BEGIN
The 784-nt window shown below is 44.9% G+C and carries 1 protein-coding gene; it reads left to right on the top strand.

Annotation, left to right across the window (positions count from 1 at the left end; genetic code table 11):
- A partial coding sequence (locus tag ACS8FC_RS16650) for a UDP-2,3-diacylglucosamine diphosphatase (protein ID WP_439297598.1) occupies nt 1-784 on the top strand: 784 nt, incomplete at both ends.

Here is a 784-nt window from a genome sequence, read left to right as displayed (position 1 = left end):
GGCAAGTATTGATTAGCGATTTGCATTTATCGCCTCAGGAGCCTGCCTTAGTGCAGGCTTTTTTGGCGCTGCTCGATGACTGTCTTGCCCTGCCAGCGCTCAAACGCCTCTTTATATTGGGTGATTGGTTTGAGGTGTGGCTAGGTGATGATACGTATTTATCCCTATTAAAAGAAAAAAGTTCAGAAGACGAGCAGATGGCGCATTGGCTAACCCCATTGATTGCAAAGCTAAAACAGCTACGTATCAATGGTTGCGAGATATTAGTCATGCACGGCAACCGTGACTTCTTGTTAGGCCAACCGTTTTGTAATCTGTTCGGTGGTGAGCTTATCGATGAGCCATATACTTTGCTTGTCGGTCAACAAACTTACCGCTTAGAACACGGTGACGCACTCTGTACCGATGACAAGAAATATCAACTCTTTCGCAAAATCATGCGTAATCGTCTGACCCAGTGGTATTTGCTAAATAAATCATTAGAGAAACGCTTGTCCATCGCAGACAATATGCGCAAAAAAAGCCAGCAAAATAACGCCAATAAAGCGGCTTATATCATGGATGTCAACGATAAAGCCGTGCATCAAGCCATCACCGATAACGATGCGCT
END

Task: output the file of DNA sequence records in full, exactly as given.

The 784-nt window shown below is 44.9% G+C and carries 1 protein-coding gene; it reads left to right on the top strand.

Annotation, left to right across the window (positions count from 1 at the left end; genetic code table 11):
- A partial coding sequence (locus tag ACS8FC_RS16650) for a UDP-2,3-diacylglucosamine diphosphatase (protein ID WP_439297598.1) occupies nt 1-784 on the top strand: 784 nt, incomplete at both ends.

Here is a 784-nt window from a genome sequence, read left to right as displayed (position 1 = left end):
GGCAAGTATTGATTAGCGATTTGCATTTATCGCCTCAGGAGCCTGCCTTAGTGCAGGCTTTTTTGGCGCTGCTCGATGACTGTCTTGCCCTGCCAGCGCTCAAACGCCTCTTTATATTGGGTGATTGGTTTGAGGTGTGGCTAGGTGATGATACGTATTTATCCCTATTAAAAGAAAAAAGTTCAGAAGACGAGCAGATGGCGCATTGGCTAACCCCATTGATTGCAAAGCTAAAACAGCTACGTATCAATGGTTGCGAGATATTAGTCATGCACGGCAACCGTGACTTCTTGTTAGGCCAACCGTTTTGTAATCTGTTCGGTGGTGAGCTTATCGATGAGCCATATACTTTGCTTGTCGGTCAACAAACTTACCGCTTAGAACACGGTGACGCACTCTGTACCGATGACAAGAAATATCAACTCTTTCGCAAAATCATGCGTAATCGTCTGACCCAGTGGTATTTGCTAAATAAATCATTAGAGAAACGCTTGTCCATCGCAGACAATATGCGCAAAAAAAGCCAGCAAAATAACGCCAATAAAGCGGCTTATATCATGGATGTCAACGATAAAGCCGTGCATCAAGCCATCACCGATAACGATGCGCT